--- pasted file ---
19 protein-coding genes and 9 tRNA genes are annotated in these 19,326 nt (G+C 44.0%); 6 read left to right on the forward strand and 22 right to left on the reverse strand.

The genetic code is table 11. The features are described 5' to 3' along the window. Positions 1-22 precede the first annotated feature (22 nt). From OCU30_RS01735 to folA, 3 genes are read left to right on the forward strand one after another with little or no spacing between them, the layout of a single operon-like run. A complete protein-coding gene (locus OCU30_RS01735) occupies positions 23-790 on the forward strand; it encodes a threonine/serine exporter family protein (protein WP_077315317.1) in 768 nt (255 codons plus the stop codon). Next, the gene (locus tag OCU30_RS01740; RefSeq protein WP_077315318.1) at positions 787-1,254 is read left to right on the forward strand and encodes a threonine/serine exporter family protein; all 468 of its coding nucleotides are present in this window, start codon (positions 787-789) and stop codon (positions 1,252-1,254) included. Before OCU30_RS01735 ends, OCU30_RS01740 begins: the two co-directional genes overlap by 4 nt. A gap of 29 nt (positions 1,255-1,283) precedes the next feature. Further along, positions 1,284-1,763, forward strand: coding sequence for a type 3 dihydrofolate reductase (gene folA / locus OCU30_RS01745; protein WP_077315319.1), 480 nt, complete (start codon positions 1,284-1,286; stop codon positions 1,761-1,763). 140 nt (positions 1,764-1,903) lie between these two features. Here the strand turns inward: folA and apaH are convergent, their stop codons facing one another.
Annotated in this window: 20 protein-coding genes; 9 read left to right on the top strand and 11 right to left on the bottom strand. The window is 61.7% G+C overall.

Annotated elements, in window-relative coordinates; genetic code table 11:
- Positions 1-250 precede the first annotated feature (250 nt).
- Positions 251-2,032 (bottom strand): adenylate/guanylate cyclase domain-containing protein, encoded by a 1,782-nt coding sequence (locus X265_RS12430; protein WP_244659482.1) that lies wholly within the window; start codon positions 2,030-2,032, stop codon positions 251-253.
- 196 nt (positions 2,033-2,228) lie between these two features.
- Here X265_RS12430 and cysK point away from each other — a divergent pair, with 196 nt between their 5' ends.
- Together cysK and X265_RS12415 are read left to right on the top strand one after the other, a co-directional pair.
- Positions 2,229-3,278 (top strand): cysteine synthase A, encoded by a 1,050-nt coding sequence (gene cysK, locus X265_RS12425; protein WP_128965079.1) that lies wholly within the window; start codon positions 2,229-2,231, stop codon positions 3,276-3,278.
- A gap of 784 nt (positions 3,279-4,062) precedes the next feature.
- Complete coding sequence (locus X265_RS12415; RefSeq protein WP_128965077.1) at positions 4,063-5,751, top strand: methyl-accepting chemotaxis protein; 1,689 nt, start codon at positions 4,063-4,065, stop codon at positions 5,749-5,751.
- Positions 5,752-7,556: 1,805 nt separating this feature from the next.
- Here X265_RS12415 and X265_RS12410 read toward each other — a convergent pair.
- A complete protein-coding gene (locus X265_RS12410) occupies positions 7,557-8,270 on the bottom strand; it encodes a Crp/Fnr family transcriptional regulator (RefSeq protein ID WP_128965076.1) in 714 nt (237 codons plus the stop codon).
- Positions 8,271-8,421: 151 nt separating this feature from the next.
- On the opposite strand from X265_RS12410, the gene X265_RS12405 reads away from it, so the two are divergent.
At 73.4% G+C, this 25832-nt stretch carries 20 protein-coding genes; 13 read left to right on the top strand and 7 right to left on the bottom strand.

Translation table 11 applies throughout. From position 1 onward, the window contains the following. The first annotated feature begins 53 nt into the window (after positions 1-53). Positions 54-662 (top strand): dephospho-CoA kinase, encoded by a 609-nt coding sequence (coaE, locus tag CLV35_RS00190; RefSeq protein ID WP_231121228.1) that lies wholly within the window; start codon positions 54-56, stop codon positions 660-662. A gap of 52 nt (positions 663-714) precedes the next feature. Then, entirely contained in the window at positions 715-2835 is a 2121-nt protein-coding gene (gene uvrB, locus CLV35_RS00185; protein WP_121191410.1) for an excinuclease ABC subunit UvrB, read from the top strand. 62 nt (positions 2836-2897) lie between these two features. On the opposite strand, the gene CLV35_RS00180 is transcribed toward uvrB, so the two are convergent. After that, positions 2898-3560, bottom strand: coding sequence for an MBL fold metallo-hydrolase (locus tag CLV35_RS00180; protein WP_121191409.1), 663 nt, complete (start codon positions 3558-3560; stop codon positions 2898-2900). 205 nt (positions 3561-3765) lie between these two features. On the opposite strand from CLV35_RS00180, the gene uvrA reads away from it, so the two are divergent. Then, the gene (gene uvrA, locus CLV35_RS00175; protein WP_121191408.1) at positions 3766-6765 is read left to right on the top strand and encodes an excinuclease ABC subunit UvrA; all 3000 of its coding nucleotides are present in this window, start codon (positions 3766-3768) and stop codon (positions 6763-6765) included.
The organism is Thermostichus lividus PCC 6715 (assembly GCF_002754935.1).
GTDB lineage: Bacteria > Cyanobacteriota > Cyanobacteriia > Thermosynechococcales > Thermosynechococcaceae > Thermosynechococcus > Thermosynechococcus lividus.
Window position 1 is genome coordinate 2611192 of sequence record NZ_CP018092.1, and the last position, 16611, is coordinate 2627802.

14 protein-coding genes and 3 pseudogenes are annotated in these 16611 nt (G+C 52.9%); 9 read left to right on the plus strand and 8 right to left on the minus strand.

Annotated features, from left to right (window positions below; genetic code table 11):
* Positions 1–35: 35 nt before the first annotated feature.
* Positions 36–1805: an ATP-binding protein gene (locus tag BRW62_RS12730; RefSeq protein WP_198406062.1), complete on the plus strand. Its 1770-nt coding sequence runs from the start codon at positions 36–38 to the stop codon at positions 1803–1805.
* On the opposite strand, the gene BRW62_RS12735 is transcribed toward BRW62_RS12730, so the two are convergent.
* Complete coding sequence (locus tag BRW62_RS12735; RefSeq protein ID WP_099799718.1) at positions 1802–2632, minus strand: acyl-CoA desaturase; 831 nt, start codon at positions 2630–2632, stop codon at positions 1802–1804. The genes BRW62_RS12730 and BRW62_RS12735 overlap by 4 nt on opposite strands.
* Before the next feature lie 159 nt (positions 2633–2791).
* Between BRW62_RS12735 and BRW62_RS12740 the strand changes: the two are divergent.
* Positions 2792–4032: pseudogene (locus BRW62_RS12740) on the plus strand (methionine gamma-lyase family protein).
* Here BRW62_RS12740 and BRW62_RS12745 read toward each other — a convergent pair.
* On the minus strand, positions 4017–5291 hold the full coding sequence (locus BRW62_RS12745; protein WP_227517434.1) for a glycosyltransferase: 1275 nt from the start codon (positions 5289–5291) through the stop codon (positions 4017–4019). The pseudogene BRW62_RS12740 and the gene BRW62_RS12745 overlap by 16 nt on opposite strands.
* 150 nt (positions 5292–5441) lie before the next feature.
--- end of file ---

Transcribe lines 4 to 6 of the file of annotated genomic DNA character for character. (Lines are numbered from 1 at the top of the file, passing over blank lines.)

Annotated elements, in window-relative coordinates; genetic code table 11:
- Positions 1-250 precede the first annotated feature (250 nt).
- Positions 251-2,032 (bottom strand): adenylate/guanylate cyclase domain-containing protein, encoded by a 1,782-nt coding sequence (locus X265_RS12430; protein WP_244659482.1) that lies wholly within the window; start codon positions 2,030-2,032, stop codon positions 251-253.